Youth, Place and Theories of Belonging showcases cutting-edge empirical research on young people’s lifeworlds. Drawing on interdisciplinary perspectives, the scholars in our new book in the BSA’s Sociological Futures Book Series demonstrate that belonging is personal, infused with individual and collective histories as well as interwoven with conceptions of place. In studying how young people adapt to social change, the book highlights the plurality of belonging, as well as its temporal and fleeting nature across the globe. Throughout we argue that investigating how young people come to belong can open up new spaces and provide critical insights into young people’s changing identities.
Young people’s negotiation of belonging in everyday life remains an emerging area of scholarship, with conceptual overlaps in how youth come to understand their positions in fragmented societies. In the field of youth studies, and sociology more broadly, we have seen an emphasis recently on how youth respond to social changes, contribute to social cohesion/fragmentation, and live out everyday multiculturalism in an increasingly globalised world. On one hand, young people are often depicted as enabling a changing and globally connected world, liberal and multicultural, whilst on the other, they are also paradoxically represented as reverting to nationalism, right wing politics, and individualism. However, the role of place and belonging is often absent in both approaches.
Composed of fourteen chapters from new and established scholars of youth, the collection references key sites and institutions in young people’s lives such as schools, community/cultural centres, neighbourhoods and spaces of consumption. Drawing from diverse areas such as the rural, the urban as well as displacements and mobilities, the international collection enhances our understanding of the theories employed in the study of youth identity practices. Chapters draw on empirical research from both the Global North (Australia, England, Canada, Northern Ireland, Norway, Scotland, US), and the Global South (Latin America, Pakistan, The Gambia) in order to investigate young people’s identities across three themes, agency, place and negotiation. The research presented in the collection also emphasises a process of re-adaptation and readjustment as well as the plurality of belonging, showing how one can both feel a strong sense of belonging but also, simultaneously, feel lonely and alienated.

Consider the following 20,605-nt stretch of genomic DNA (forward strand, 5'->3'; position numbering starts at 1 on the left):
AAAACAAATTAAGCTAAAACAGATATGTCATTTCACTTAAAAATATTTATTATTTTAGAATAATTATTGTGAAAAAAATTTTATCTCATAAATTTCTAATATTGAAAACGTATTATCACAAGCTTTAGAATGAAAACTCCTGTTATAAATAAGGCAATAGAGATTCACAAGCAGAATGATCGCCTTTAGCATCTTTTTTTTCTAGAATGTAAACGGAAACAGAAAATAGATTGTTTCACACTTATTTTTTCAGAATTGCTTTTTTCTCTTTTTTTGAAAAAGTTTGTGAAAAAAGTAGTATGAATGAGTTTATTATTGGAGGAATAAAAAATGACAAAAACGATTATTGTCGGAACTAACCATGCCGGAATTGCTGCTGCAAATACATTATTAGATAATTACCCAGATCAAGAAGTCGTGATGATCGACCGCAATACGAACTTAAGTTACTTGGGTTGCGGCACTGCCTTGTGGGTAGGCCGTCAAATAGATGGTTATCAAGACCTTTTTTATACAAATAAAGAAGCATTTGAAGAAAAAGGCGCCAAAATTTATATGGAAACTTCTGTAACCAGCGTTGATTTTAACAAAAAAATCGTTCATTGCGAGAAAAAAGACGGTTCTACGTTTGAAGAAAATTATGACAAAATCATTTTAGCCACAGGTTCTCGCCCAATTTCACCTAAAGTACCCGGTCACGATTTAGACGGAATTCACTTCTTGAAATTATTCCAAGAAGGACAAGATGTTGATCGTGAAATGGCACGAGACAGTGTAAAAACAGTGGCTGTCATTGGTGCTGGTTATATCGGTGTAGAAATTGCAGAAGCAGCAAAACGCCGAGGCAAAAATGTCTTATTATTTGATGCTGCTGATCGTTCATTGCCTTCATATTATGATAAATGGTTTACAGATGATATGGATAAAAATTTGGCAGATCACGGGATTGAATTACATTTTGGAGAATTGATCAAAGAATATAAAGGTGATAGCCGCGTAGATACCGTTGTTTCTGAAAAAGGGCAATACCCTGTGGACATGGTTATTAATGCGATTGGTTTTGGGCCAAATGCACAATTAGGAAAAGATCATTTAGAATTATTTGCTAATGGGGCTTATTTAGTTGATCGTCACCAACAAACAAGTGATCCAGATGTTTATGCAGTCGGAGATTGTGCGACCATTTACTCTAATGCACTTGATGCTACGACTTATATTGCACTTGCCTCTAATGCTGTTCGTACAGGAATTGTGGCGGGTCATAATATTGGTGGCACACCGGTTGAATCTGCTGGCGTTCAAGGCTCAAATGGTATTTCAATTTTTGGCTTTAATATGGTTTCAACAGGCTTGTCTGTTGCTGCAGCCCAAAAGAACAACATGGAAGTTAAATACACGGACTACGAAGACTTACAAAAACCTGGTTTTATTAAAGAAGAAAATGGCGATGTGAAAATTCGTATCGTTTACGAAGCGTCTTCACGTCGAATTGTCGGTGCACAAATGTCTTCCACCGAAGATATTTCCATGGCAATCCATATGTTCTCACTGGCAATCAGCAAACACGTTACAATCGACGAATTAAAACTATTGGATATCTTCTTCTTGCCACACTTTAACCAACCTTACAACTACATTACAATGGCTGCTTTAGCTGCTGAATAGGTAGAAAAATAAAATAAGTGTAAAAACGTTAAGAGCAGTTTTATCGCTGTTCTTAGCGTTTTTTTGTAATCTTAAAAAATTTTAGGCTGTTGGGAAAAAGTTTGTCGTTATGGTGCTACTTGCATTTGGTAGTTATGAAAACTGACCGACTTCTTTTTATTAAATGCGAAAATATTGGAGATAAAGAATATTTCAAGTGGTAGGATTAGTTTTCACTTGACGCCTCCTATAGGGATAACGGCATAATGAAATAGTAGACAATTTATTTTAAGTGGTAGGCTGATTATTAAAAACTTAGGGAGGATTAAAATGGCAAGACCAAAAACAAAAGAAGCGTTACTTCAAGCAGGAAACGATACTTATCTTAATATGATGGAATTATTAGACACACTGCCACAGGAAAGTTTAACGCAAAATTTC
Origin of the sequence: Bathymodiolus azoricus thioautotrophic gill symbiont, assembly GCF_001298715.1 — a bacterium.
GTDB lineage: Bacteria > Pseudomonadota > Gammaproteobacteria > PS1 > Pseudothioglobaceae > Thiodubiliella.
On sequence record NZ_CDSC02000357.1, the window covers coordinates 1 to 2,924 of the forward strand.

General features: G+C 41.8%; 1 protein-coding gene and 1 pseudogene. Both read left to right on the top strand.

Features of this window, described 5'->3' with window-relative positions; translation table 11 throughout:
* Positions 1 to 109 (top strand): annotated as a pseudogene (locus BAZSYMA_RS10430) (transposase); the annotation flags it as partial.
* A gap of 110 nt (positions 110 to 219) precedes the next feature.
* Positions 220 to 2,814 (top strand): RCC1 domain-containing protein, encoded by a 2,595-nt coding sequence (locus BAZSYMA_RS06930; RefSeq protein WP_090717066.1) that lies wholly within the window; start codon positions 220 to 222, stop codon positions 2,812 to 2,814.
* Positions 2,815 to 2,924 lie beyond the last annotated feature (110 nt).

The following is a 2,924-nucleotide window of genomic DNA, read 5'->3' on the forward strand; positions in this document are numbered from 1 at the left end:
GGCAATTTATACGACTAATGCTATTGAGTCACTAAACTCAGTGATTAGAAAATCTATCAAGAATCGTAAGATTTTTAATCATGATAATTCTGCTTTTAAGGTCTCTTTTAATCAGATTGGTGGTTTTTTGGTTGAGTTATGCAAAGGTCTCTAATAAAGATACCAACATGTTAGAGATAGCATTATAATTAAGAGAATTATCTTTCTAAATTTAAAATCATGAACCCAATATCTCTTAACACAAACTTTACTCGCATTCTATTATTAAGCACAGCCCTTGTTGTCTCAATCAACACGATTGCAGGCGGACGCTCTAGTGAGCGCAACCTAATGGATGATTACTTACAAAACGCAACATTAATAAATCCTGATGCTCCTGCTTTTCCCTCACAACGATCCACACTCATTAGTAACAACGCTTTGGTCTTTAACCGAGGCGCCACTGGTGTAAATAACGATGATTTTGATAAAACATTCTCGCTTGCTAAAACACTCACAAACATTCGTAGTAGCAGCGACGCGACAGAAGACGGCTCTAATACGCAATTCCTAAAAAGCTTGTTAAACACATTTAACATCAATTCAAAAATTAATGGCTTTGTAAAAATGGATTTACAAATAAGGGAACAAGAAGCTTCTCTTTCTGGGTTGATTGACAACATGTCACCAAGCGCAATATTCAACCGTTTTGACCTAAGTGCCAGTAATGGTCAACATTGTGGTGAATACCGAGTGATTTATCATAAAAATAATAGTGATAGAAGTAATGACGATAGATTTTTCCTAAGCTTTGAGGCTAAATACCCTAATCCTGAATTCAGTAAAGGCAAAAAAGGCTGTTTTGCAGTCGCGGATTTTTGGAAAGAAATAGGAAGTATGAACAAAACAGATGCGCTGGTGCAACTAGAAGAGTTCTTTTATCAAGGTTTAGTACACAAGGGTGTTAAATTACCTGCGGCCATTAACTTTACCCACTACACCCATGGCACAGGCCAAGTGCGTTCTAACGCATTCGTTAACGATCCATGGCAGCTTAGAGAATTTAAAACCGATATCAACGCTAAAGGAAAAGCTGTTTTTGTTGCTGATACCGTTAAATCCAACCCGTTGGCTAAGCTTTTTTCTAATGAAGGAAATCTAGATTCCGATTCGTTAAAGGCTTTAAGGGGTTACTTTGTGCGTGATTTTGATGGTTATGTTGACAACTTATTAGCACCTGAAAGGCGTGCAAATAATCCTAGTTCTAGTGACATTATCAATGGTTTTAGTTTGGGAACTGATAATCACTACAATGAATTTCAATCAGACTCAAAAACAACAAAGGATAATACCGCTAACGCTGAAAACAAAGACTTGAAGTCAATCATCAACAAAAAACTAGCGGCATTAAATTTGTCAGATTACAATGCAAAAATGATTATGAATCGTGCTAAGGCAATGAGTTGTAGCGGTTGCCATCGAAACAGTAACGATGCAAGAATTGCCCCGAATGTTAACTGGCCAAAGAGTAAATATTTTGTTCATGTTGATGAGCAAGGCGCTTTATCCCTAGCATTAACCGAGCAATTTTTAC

What comes to the fore in Youth, Place and Theories of Belonging is not a sense of belonging aligned with specific criteria such as long-lasting, positive, stable and affective, albeit this varies from person to person. On the contrary, the scholars we have assembled in this book theorise belonging as a discursive and complex process – a personal dialectic in constant negotiation with one’s surroundings. So, while belonging may often be linked to a linear, developmental process of thinking (acquisition of language, formal legalities, the documentation of the nation-state), many in this collection passionately emphasise that belonging is far from linear and is much more personal, infused with individuals and collective histories, tied closely to the social milieu youth experience daily. Furthermore, belonging occurs not only in reference to place, but is highly relational, closely related to collectives of people. In light of the research presented in this collection, we suggest that it may be most appropriate to conceive of belonging as a process that is negotiated. As young people navigate certain discourses, they moderate and adjust their identity accordingly.
We hope this international collection will enhance our understanding of the theories employed in the study of youth identity practices as they negotiate a sense of belonging. More specifically, the contributors seek to understand the manner in which the practices, discourses and ethos of particular locales, spaces and institutions shape the dispositions and ‘ways of being’ for young people. While youth and belonging has become an important area of study, it is still exploratory and subject to experimentation. Rather than subscribing to one singular theory of belonging, we see an interdisciplinary approach, oftentimes blending different theoretical frameworks. Therefore, in using theory to understand the relationship between identity, power, legitimacy and place, we see how using theories of belonging can enhance our understanding of experiences of youth. In examining the commonalities and differences in the authors’ approaches to studying belonging, we hope this edited collection makes a contribution to an emerging field of studies of belonging in youth studies.
We would also like to highlight that during the final stages of this book, one of the authors Faith Gordon (Chapter 5) informed us of the important impact of Lyra McKee on her work and research site. Lyra was a journalist from Northern Ireland who wrote passionately about young people being let down in the years following paramilitary ceasefires, the Good Friday agreement and the power-sharing government in Belfast. On 18th April 2019, Lyra was fatally shot during rioting in Derry/Londonderry. Lyra’s passing is a huge loss to her community, and she will always be remembered for the impact she made. We dedicate this book to her memory.